Skip Navigation
Skip to Footer
Image of two young adults at a computer smiling

New Poll of 3839 People in Disability Community Shows 3 out of 4 people with disabilities surveyed value a job and independence over government benefits

New Poll of 3839 People in Disability Community Shows:

  • 3 out of 4 people with disabilities surveyed value a job and independence over government benefits (no partisan split)
  • Disability community sites employer perceptions that they will be “less successful than someone without a disability” as primary barrier to jobs
  • Disability community names top ways to impact work environment as change in employer attitudes, employer training, and change in structure of benefits system
  • Younger PwDs (Post IDEA/ADA Generations) More Interested in Self-advocacy
  • Less than half of PwDs looking for work have access to quality training programs, career counseling, and professional resources (e.g., job coach) needed to help with a job search.

(Washington, D.C.) A groundbreaking new poll of 3839 members of the disability community was released today by RespectAbilityUSA, a non-profit organization working to enable people with disabilities to have the opportunity to achieve the American dream. The poll was completed by 1,969 people with disabilities (PwDs) as well as 1,870 friends, family members, professionals, and volunteers in the disability community. The survey was sent out and posted online by more than a dozen national disability organizations and major leaders. Respondents also were provided the option to take the survey by phone.
Nearly 3 out of 4 people with disabilities in the sample say it is more important to them to “have a job and be independent” than it is “that there is a government safety net of benefits so that I will be taken care of.”  This holds true across political party lines.

The first choice of PwD respondents as the primary barrier to finding a job with competitive wages is that “employers think I will be less successful than someone without a disability.” An overwhelming 54% of family/friends/providers gave the same response. According to respondents, health or medical issues are a significant barrier for some PwDs. Additionally, the community points to the risk of losing benefits if a PwD works too much as a significant barrier to employment.

The disability community polled also sites the top ways to impact the work environment for PwDs as changes in employer attitudes, increased employer training on successfully recruiting, hiring, and accommodating employees with disabilities, and a change in disability benefits so that recipients could work without risking losing them altogether.

Said Jennifer Laszlo Mizrahi, President of RespectAbilityUSA, “The safety net of benefits is critical to many, but clearly the people with disabilities polled overwhelmingly want jobs far more than they want to rely on government.” Mizrahi, who herself is highly dyslexic and knows the joys and challenges of raising a child with multiple disabilities, continued, “It is also clear from the data that the disability community polled feels that too many people with disabilities (PwDs) are prevented from having a real job at a real wage because of employer misconceptions and because the structure of the benefit system prevents people from transitioning from dependency to independence.”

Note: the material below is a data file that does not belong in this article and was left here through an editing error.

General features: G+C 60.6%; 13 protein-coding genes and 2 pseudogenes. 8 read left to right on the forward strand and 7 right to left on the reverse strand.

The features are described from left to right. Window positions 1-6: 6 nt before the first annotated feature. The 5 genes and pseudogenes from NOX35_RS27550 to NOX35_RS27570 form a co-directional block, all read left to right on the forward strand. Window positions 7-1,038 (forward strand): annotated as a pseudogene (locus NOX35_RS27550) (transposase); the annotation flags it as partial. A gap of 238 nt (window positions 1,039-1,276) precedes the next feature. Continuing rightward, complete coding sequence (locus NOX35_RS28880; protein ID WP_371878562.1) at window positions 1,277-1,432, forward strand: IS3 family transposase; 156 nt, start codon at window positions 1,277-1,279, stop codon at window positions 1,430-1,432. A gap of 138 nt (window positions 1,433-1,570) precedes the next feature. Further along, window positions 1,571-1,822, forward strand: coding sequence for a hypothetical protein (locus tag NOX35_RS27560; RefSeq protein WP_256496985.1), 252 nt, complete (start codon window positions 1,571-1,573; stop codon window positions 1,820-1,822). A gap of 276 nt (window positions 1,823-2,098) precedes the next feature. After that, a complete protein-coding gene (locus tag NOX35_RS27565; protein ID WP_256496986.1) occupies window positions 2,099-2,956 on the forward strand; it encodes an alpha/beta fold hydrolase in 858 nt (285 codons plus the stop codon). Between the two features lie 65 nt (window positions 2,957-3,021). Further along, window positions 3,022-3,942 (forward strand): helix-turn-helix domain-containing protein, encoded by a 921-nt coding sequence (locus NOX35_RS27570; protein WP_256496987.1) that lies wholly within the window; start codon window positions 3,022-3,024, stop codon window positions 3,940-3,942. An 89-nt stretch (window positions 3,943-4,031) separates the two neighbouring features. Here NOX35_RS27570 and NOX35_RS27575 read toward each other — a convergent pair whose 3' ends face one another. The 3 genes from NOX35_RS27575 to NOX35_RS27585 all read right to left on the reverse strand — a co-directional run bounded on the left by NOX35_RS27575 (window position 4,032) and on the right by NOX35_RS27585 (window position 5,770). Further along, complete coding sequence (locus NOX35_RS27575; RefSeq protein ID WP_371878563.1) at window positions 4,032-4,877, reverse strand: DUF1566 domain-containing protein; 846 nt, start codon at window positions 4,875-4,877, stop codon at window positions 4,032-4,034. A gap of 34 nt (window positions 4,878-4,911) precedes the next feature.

According to the U.S. Census, roughly 1 out of every 5 Americans has a disability (56 million Americans) and an earlier study released by Laszlo Strategies found that 51% of Americans have a close friend or family member with a disability. Fully 70% of working age Americans with disabilities are outside the workforce, compared to 28% of people without disabilities. This percentage has been unchanged since the passage of the Americans with Disabilities Act (ADA) in 1990.

While the US Census and others measure many demographics of Americans with disabilities, RespectAbilityUSA’s poll is unprecedented with its size and scope of asking people with disabilities and their stakeholders their OPINIONS. This is important because people with disabilities have moved to a philosophy of “Nothing about us without us” and to achieve equal rights they must be heard. The data clearly shows that this community feels the weight of low expectations. Less than 1/3 of people surveyed in the disability community think that “society expects people with a disability to work” and yet 85% of people with disabilities say that, “having a job is important to their happiness.”

The survey results also show significant differences by age. Young people with disabilities who were raised post ADA and IDEA (landmark civil rights laws) were finally able to go to public schools in a “least restricted environment” and to utilize curb cuts and other physical accommodations.  There is a strong correlation between the enactment of these laws and changes in attitudes amongst PwDs.

Young people with disabilities are more interested in being involved in advocacy, and are more likely to oppose sheltered workshops and sub minimum wages for PwDs.  The younger PwDs surveyed are also still living at home with their parents, and are less comfortable with idea of affirmative action, though they think something must be done to ensure more PwDs enter the workforce.